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Ralph Waldo Emerson’s The Conduct of Life is among the gems of his mature works. First published in the year of Abraham Lincoln’s election as President, this work poses the questions of human freedom and fate. The book, here newly edited from the original 1860 edition and fully annotated to illuminate and trace Emerson’s references, is a great classic of American philosophy and literature.
269 pages, with a reading time of ~4.25 hours (67,263 words), and first published in 1860. This DRM-Free edition published by epubBooks, 2014.
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It chanced during one winter, a few years ago, that our cities were bent on discussing the theory of the Age. By an odd coincidence, four or five noted men were each reading a discourse to the citizens of Boston or New York, on the Spirit of the Times. It so happened that the subject had the same prominence in some remarkable pamphlets and journals issued in London in the same season. To me, however, the question of the times resolved itself into a practical question of the conduct of life. How shall I live? We are incompetent to solve the times. Our geometry cannot span the huge orbits of the prevailing ideas, behold their return, and reconcile their opposition. We can only obey our own polarity. ’Tis fine for us to speculate and elect our course, if we must accept an irresistible dictation.
In our first steps to gain our wishes, we come upon immovable limitations. We are fired with the hope to reform men. After many experiments, we find that we must begin earlier,—at school. But the boys and girls are not docile; we can make nothing of them. We decide that they are not of good stock. We must begin our reform earlier still,—at generation: that is to say, there is Fate, or laws of the world.
But if there be irresistible dictation, this dictation understands itself. If we must accept Fate, we are not less compelled to affirm liberty, the significance of the individual, the grandeur of duty, the power of character. This is true, and that other is true. But our geometry cannot span these extreme points, and reconcile them. What to do? By obeying each thought frankly, by harping, or, if you will, pounding on each string, we learn at last its power. By the same obedience to other thoughts, we learn theirs, and then comes some reasonable hope of harmonizing them. We are sure, that, though we know not how, necessity does comport with liberty, the individual with the world, my polarity with the spirit of the times. The riddle of the age has for each a private solution. If one would study his own time, it must be by this method of taking up in turn each of the leading topics which belong to our scheme of human life, and, by firmly stating all that is agreeable to experience on one, and doing the same justice to the opposing facts in the others, the true limitations will appear. Any excess of emphasis, on one part, would be corrected, and a just balance would be made.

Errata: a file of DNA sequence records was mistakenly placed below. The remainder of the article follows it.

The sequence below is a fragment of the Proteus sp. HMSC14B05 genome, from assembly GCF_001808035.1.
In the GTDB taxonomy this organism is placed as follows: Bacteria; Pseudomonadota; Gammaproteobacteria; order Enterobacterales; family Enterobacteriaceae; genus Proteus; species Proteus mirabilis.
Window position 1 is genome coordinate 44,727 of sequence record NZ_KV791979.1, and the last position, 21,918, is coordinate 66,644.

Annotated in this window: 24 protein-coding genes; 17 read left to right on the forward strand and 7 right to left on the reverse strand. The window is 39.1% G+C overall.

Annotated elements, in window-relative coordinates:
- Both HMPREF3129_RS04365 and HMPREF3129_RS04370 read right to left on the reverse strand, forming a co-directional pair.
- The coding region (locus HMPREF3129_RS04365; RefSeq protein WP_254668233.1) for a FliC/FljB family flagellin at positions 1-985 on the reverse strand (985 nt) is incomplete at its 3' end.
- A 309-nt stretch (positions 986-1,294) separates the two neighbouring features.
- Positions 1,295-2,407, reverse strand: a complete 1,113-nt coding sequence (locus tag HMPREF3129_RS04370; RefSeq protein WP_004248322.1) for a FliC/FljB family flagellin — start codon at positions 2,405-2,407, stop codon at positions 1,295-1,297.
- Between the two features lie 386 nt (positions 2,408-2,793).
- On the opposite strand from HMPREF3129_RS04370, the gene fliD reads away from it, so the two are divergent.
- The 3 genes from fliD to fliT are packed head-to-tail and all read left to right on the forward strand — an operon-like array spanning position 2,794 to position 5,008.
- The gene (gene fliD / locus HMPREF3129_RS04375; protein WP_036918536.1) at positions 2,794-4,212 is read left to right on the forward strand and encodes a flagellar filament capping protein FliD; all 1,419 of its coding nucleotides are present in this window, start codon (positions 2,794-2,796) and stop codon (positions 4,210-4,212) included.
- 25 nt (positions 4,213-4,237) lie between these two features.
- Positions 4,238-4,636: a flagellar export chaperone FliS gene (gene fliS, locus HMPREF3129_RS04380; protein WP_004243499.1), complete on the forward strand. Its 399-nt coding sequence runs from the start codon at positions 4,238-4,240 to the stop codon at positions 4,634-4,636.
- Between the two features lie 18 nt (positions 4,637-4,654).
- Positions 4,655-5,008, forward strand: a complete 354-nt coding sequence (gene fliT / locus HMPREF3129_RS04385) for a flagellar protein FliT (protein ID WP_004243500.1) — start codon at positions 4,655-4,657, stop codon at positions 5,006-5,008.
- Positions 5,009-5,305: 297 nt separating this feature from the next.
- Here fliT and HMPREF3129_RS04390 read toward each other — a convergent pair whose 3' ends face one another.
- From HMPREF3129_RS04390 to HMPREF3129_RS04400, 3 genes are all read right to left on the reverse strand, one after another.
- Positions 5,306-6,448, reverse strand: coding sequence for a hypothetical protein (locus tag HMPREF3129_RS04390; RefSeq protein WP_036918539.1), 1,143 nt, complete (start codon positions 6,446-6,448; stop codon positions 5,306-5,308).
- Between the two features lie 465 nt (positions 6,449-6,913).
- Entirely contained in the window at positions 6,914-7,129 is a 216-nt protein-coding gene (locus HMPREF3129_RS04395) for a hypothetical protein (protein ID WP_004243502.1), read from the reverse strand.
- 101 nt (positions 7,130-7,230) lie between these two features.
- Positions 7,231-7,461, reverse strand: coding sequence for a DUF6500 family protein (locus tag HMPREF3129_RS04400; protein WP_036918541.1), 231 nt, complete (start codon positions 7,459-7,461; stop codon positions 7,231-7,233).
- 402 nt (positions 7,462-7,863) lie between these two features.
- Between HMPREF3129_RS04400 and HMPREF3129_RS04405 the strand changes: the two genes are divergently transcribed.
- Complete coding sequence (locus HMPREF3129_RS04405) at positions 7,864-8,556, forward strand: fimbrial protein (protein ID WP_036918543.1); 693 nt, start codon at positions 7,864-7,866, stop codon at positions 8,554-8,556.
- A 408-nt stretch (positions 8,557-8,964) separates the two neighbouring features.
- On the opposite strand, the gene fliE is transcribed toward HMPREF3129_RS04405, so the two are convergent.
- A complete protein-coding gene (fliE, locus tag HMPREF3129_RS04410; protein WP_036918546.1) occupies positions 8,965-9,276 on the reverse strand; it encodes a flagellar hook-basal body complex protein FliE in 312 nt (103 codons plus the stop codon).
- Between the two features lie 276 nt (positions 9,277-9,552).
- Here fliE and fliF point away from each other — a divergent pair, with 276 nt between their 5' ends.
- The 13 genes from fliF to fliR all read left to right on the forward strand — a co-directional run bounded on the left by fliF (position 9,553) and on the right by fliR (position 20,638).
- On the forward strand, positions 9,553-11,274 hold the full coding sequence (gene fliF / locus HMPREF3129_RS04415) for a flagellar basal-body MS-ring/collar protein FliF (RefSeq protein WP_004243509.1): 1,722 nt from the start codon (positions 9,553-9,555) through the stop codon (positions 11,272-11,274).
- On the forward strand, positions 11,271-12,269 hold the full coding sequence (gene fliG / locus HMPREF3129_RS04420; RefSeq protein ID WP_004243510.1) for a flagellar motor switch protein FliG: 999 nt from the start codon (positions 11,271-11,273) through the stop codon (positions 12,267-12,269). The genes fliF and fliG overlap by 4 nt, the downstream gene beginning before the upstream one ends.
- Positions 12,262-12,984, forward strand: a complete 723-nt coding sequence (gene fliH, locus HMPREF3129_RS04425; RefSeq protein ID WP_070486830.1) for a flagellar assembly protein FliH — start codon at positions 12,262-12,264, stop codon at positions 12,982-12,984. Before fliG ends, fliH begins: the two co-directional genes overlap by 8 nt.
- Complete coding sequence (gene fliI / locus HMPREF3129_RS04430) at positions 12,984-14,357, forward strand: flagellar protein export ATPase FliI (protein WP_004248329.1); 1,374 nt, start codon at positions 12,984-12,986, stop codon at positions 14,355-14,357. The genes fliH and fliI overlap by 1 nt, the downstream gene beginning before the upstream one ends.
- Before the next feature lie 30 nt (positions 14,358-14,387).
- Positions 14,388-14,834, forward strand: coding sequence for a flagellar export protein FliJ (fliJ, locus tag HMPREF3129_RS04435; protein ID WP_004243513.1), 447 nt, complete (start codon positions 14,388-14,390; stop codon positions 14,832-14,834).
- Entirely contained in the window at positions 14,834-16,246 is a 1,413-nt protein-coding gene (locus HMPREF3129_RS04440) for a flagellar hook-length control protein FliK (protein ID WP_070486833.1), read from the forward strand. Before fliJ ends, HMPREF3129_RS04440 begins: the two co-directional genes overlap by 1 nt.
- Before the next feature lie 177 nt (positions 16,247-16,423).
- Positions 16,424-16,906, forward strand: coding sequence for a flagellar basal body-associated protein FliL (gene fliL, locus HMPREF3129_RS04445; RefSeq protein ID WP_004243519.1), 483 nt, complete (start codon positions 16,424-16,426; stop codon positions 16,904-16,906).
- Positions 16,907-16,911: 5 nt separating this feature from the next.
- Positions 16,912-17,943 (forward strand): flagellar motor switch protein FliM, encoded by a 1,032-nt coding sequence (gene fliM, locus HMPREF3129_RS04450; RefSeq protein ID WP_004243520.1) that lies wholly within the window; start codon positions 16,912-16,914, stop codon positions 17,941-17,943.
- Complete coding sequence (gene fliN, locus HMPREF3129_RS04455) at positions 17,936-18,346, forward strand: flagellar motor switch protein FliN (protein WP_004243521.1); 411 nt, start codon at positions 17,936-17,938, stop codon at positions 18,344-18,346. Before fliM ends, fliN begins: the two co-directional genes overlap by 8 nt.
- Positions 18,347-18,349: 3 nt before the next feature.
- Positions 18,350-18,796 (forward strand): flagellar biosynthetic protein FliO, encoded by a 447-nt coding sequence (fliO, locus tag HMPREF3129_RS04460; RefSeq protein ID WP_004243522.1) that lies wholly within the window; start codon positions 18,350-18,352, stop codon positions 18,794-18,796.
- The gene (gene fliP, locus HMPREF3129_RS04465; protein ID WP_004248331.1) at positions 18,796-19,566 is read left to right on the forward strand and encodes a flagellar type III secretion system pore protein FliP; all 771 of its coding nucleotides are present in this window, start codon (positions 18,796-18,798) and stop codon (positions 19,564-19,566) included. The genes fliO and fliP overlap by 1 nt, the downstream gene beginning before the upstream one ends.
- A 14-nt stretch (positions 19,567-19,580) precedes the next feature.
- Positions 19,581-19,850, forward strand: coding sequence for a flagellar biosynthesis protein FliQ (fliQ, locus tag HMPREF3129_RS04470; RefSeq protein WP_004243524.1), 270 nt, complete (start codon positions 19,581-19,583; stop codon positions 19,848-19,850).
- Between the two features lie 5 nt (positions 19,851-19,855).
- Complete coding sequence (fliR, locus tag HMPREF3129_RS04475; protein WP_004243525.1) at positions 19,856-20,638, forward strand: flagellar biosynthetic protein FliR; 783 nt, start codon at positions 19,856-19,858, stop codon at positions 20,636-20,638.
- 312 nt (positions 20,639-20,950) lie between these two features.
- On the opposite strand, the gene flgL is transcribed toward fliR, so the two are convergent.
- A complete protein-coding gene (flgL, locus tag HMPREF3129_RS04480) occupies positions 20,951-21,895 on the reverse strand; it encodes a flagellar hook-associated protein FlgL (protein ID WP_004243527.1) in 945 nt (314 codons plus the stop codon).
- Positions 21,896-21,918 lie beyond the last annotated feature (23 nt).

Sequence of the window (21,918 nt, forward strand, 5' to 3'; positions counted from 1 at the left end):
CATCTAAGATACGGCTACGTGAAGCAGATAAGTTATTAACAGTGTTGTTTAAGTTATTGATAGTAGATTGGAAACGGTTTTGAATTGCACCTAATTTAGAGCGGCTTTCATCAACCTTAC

But let us honestly state the facts. Our America has a bad name for superficialness. Great men, great nations, have not been boasters and buffoons, but perceivers of the terror of life, and have manned themselves to face it. The Spartan, embodying his religion in his country, dies before its majesty without a question. The Turk, who believes his doom is written on the iron leaf in the moment when he entered the world, rushes on the enemy’s sabre with undivided will. The Turk, the Arab, the Persian, accepts the foreordained fate.
"On two days, it steads not to run from thy grave, The appointed, and the unappointed day; On the first, neither balm nor physician can save, Nor thee, on the second, the Universe slay."
The Hindoo, under the wheel, is as firm. Our Calvinists, in the last generation, had something of the same dignity. They felt that the weight of the Universe held them down to their place. What could they do? Wise men feel that there is something which cannot be talked or voted away,—a strap or belt which girds the world.
"The Destiny, minister general, That executeth in the world o’er all, The purveyance which God hath seen beforne, So strong it is, that tho’ the world had sworn The contrary of a thing by yea or nay, Yet sometime it shall fallen on a day That falleth not oft in a thousand year; For, certainly, our appetites here, Be it of war, or peace, or hate, or love, All this is ruled by the sight above." CHAUCER: _The Knight’s Tale_.
The Greek Tragedy expressed the same sense: “Whatever is fated, that will take place. The great immense mind of Jove is not to be transgressed.”